Black Garlic and Independent Ladies

When you’re offered garlic that’s blacker than coal, you eat it. 

Why?  Because if you don't, you’ll never know the sweet balsamic-y glory of black garlic.  At least, Al Pickett’s black garlic on PEI.  

A former beekeeper, Al now operates Eureka Garlic, and plants over 70 varieties of organic garlic on just ¾ of an acre of land in Kensington.  We spoke with him in his workshop, where thousands of bulbs hung in netted bags, and piles of papery garlic skins littered the floor.  

Each of the varieties has its own distinct characteristics, some of which are fermented - an interesting process. 

Al's converted an old fridge into a sort of oven, the temperature of which remains a secret.  He puts the cloves of garlic into plastic containers with lids, and places them in the converted fridge for exactly 22 days.  Magic happens, and they return to the world as sweet, soft, fermented black beauties.  Click here for a slightly more scientific explanation of the process.  

Black garlic is often used in Asian cuisines, particularly in Korea, where the cloves were traditionally fermented in earthenware containers.  Depending on where/how it’s produced, the quality and texture of black garlic can greatly vary.  Apparently some can be quite rubbery, but Al’s were soft and the flavours condensed, as though the cloves had been roasted.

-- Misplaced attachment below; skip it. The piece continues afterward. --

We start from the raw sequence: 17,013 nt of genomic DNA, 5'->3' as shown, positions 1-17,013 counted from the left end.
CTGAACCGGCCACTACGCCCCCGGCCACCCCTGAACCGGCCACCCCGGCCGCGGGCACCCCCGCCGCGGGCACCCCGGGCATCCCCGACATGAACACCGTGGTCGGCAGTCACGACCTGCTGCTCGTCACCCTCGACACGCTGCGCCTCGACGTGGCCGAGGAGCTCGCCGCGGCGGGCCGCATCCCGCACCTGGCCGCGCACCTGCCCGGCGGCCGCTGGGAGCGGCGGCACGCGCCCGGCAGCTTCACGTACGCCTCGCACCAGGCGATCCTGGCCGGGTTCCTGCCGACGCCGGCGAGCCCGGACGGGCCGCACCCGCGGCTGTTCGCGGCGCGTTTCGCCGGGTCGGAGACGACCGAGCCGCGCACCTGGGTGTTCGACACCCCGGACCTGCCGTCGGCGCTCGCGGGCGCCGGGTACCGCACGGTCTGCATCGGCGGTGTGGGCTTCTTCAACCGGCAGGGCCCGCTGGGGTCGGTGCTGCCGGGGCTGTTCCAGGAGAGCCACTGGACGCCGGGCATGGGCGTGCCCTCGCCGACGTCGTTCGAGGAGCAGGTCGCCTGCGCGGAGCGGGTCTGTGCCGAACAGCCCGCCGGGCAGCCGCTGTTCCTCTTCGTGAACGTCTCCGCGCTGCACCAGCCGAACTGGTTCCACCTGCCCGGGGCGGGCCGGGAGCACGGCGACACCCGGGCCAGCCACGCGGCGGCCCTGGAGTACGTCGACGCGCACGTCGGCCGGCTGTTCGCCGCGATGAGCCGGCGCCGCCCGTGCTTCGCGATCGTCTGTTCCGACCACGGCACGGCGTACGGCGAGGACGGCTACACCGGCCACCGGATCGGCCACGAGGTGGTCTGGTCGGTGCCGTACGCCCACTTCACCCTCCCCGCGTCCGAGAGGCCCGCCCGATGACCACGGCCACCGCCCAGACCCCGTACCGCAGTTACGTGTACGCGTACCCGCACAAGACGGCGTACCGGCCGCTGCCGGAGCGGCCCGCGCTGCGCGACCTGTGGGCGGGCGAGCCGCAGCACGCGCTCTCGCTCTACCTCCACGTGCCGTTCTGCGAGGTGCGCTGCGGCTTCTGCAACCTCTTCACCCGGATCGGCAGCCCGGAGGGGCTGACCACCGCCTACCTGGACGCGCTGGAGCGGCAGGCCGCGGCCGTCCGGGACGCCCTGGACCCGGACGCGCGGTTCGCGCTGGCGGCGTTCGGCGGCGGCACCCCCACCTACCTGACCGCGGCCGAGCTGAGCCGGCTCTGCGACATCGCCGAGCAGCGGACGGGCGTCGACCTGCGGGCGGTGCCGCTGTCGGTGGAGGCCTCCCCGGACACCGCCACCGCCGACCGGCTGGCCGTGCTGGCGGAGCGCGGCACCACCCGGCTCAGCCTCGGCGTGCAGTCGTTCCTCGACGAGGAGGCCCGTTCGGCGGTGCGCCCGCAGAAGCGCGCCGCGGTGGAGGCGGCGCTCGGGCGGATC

It’s still a relatively unknown ingredient on the east coast (and across the country, for that matter), but Al said chefs on PEI are starting to utilize it.  Considering its uniqueness and versatility, it would be an easy new ingredient to work with, and we've started noticing it on a few menus since then.

He also sells dozens of varieties of whole garlic, dried garlic, dried and ground garlic scapes, and other products.  It’s a small, impressive, matter-of-fact operation.  

Before we left, we had one more treat: fermented elephant garlic corms, which grow below the garlic head.  They look like little nuts, or even periwinkles, and have two shells that have to be broken through to get to the “tiny black pearl” (as Al described it) inside. 

It’s a little bit of work, but the reward is a candy-like gem.  Absolutely incredible.  

Snacking on these led to my favourite conversation of the whole trip.  I should preface it by saying Dana and I make endless jokes about being independent ladies who listen to independent lady songs.  I don't know why, we just do.  Based on his quick wit, you’d assume Al had been in the car with us the whole time.

(Dana, struggling to get through the second layer of the garlic corm)
Al: You need some help with that?
Dana: No! I’ll get it…
Lindsay (imitating Dana): I’ll do it by myself.
Al: He can do it, I can do it.  Ain’t no man gonna help me.
Lindsay: I’m an independent lady.
Al: Right.
Dana: I listen to songs about it.
Al (laughing): I don’t doubt it in the least.  I wouldn’t be surprised if you wrote them.